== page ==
Tista' taqra bil- Malti.
Measles is a highly contagious infectious disease caused by the measles virus. The Superintendent for Public Health Dr Charmaine Gauci, explained that the disease is so infectious that even a 15-minute exposure could get a non-immunised individual infected.
Dr Gauci further explained that symptoms include body temperatures higher than 40 degrees Celsius, cough, sneezing. The characteristic red measles rash will then start spreading usually starting from the head until they cover the whole body. It is very important to contact a doctor immediately so that the patient gets the appropriate care and the virus does not keep on spreading.
“No specific treatment”
Dr Gauci explained that there is no prescription medication to treat measles, yet patients could get treatment for specific symptoms, such as using paracetamol to treat fever. She also insisted that patients should be supervised as there might be complications such as pneumonia and inflammation of the brain.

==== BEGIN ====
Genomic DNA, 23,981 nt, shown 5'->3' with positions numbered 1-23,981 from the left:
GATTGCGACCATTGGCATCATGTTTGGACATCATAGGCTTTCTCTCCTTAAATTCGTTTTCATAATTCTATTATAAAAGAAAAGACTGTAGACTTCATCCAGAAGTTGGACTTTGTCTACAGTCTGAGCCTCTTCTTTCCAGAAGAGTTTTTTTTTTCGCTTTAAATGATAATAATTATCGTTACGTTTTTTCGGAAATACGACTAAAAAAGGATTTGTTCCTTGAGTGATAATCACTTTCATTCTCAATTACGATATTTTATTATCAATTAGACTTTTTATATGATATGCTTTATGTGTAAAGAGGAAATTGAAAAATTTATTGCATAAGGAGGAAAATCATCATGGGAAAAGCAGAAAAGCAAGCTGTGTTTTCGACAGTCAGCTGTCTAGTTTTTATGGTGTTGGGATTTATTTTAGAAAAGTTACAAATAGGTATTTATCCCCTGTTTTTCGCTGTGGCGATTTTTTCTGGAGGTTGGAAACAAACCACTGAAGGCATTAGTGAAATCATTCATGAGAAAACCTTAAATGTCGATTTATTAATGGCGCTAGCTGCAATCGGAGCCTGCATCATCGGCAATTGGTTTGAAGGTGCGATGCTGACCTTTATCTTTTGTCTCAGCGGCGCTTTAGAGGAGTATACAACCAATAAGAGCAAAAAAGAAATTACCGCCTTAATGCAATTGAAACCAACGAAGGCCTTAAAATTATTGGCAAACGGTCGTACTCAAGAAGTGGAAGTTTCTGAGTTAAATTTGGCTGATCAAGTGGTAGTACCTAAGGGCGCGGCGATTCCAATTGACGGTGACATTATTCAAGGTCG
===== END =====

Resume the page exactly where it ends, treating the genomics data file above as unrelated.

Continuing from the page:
The Superintendent for Public Health also pointed out that there were 72 measles-related fatalities and 82,000 cases in Europe in 2018. She also said that 60% of the cases have to be hospitalised.
“Vaccination increases immunity by 97%”
Dr Gauci added that measles could be prevented with a highly-effective vaccine. The vaccine is made up of two doses of MMR. The first dose allows a 95% protection, whilst the second dose will increase immunity to 97%. She explained that the vaccine is one of the free vaccines that are given to children on the national vaccination schedule. The first dose is administered at 13 when the child is 13-months old whilst the dose is given when the child is 3 or 4 years old.
She also reported that the cases that have been reported in 2019 were all adults who have not been vaccinated when they were children.
She is urging parents to vaccinate their children and adults that have not received the vaccine, or have not contracted the disease when they were children, to contact a doctor or a health centre to find out if they could be vaccinated.